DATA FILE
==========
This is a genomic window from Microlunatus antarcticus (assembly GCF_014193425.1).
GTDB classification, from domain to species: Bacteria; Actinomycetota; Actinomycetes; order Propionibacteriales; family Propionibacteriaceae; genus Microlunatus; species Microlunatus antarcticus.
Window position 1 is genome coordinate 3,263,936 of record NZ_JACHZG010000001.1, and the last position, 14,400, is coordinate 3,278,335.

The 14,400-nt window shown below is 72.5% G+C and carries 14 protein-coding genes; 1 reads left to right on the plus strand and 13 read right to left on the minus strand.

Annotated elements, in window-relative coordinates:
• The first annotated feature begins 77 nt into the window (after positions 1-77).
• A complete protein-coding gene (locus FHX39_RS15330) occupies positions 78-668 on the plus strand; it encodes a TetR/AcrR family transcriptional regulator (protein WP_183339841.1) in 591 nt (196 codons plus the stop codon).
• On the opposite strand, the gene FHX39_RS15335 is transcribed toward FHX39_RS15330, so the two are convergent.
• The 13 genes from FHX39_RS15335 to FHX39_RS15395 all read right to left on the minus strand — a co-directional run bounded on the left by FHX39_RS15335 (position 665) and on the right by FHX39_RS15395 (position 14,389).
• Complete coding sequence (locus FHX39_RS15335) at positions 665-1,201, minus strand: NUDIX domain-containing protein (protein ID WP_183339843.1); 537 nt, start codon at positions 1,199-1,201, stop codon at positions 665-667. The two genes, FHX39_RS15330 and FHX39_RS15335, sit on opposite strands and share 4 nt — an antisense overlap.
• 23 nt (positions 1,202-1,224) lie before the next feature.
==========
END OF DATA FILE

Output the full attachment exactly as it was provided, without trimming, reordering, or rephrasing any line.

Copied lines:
This is a genomic window from Microlunatus antarcticus (assembly GCF_014193425.1).
GTDB classification, from domain to species: Bacteria; Actinomycetota; Actinomycetes; order Propionibacteriales; family Propionibacteriaceae; genus Microlunatus; species Microlunatus antarcticus.
Window position 1 is genome coordinate 3,263,936 of record NZ_JACHZG010000001.1, and the last position, 14,400, is coordinate 3,278,335.

The 14,400-nt window shown below is 72.5% G+C and carries 14 protein-coding genes; 1 reads left to right on the plus strand and 13 read right to left on the minus strand.

Annotated elements, in window-relative coordinates:
• The first annotated feature begins 77 nt into the window (after positions 1-77).
• A complete protein-coding gene (locus FHX39_RS15330) occupies positions 78-668 on the plus strand; it encodes a TetR/AcrR family transcriptional regulator (protein WP_183339841.1) in 591 nt (196 codons plus the stop codon).
• On the opposite strand, the gene FHX39_RS15335 is transcribed toward FHX39_RS15330, so the two are convergent.
• The 13 genes from FHX39_RS15335 to FHX39_RS15395 all read right to left on the minus strand — a co-directional run bounded on the left by FHX39_RS15335 (position 665) and on the right by FHX39_RS15395 (position 14,389).
• Complete coding sequence (locus FHX39_RS15335) at positions 665-1,201, minus strand: NUDIX domain-containing protein (protein ID WP_183339843.1); 537 nt, start codon at positions 1,199-1,201, stop codon at positions 665-667. The two genes, FHX39_RS15330 and FHX39_RS15335, sit on opposite strands and share 4 nt — an antisense overlap.
• 23 nt (positions 1,202-1,224) lie before the next feature.